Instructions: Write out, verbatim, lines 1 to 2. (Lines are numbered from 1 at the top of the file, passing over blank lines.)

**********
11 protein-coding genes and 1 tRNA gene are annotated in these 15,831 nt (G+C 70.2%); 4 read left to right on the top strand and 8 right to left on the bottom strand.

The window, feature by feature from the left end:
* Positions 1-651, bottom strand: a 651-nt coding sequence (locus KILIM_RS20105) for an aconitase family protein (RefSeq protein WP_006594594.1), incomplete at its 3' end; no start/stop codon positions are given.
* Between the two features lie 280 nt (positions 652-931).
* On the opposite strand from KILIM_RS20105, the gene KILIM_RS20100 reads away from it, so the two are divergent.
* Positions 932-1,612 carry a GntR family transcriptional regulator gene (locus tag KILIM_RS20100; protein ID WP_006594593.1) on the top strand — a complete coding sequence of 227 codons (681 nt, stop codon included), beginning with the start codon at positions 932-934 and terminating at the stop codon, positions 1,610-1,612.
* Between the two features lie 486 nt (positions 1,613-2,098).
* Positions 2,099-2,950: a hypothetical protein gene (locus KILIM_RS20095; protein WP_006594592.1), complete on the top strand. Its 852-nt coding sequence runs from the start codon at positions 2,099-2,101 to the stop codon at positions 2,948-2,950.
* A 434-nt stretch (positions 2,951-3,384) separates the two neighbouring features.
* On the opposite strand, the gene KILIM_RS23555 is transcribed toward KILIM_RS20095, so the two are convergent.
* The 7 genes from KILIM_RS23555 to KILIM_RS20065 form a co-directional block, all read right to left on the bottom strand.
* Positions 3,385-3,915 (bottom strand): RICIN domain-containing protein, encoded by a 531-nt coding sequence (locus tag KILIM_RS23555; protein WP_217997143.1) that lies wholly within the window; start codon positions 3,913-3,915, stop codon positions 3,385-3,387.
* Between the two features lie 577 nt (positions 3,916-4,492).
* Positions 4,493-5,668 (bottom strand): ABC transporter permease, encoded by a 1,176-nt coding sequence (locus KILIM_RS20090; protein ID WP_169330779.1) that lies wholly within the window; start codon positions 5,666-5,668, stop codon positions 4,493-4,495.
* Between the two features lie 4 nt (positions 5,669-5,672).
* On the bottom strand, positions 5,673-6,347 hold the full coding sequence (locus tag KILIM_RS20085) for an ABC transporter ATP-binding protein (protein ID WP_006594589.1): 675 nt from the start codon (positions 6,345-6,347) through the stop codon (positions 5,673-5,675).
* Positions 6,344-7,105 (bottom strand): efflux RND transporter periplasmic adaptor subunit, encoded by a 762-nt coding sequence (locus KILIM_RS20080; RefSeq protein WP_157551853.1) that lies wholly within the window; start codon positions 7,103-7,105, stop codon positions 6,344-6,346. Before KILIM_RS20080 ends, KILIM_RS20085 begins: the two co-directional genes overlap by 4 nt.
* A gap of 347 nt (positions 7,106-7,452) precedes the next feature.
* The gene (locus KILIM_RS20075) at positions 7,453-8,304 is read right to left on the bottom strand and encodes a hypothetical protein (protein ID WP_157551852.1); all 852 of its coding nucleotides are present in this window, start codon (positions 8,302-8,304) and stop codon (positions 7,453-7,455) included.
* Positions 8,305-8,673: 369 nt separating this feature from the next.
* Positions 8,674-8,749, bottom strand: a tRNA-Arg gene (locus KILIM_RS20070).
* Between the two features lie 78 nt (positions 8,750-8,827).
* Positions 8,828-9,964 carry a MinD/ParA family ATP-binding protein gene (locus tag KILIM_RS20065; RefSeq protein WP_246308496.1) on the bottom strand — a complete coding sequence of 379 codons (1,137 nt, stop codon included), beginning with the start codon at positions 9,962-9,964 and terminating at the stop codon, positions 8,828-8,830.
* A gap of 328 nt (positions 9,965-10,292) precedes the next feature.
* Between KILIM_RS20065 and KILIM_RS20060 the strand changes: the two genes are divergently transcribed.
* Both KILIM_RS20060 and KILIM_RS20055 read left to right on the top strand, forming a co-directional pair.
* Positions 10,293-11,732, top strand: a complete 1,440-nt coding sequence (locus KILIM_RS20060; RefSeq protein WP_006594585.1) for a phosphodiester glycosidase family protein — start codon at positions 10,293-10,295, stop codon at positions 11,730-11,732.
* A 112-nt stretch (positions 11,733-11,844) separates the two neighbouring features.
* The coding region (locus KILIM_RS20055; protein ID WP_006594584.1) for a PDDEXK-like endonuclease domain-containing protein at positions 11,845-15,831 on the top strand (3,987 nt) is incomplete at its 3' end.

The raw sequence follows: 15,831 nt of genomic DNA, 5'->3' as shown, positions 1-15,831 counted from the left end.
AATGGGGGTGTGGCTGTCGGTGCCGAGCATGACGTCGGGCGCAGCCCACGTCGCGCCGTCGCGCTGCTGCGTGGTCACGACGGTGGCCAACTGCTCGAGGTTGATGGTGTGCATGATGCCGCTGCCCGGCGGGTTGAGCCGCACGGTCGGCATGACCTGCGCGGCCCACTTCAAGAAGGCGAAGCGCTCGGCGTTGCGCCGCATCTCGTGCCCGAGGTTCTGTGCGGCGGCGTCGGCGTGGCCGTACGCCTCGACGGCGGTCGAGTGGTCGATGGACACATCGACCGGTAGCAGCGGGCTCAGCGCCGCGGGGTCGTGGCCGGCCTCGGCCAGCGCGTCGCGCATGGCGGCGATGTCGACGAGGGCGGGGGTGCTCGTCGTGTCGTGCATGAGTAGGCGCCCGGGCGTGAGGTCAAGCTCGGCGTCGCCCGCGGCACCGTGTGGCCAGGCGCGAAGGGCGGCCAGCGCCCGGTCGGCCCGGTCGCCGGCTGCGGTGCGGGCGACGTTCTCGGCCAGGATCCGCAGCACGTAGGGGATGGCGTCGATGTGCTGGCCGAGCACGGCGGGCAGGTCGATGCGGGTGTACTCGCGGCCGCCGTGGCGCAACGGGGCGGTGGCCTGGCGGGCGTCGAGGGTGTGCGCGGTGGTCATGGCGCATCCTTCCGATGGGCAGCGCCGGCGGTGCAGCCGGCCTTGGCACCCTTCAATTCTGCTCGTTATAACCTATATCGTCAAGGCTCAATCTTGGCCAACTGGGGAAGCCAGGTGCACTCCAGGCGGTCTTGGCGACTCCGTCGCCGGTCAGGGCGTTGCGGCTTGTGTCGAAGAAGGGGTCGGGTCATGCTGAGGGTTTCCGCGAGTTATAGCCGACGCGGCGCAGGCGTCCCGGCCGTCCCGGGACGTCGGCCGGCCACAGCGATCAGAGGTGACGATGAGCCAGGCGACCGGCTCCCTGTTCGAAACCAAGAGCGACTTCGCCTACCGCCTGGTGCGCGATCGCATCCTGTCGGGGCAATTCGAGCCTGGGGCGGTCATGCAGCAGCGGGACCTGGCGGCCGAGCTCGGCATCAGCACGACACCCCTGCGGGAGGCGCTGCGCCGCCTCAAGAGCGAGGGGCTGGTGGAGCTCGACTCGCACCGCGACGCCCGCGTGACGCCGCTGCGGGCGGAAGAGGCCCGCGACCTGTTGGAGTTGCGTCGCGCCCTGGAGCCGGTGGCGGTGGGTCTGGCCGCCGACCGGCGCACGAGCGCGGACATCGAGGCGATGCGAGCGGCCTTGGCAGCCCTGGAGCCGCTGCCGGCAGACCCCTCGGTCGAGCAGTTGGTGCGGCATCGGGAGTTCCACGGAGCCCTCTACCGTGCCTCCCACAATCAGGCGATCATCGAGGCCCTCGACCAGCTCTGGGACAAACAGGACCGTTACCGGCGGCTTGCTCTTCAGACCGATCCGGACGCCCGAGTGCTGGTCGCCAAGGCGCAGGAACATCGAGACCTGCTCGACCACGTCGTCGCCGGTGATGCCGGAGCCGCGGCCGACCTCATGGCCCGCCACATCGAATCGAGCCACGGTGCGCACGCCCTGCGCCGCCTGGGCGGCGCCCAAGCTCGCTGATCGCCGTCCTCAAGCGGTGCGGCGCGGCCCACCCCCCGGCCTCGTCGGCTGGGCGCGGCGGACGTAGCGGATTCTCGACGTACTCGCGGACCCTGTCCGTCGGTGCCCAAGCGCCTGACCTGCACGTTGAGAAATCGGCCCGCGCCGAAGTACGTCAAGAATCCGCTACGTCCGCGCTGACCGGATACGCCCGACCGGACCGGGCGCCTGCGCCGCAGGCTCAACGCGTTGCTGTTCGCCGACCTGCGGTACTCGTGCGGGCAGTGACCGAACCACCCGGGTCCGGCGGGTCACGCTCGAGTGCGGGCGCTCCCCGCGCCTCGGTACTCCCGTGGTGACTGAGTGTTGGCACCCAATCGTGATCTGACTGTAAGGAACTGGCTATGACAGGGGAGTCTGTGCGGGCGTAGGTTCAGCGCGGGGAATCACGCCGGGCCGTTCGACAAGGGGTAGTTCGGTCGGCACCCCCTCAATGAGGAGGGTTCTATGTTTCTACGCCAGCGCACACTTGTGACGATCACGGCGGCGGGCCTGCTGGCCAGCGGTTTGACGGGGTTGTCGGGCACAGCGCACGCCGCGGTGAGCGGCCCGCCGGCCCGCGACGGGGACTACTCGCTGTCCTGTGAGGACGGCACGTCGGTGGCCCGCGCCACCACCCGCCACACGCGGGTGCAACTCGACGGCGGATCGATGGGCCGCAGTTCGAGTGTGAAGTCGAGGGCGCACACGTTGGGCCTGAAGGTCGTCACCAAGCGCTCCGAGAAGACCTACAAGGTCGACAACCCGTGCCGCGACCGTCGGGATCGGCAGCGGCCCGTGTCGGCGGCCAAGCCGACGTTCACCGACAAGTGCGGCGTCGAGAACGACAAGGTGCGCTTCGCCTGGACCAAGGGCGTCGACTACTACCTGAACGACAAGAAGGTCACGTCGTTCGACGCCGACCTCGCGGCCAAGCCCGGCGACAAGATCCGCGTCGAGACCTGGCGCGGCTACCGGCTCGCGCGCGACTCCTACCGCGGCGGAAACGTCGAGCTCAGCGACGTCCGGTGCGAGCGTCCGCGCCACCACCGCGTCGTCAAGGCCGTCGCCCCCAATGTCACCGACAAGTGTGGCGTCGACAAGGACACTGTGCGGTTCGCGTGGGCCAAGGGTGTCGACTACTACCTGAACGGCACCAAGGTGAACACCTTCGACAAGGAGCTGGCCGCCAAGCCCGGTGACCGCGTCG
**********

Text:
11 protein-coding genes and 1 tRNA gene are annotated in these 15,831 nt (G+C 70.2%); 4 read left to right on the top strand and 8 right to left on the bottom strand.

The window, feature by feature from the left end: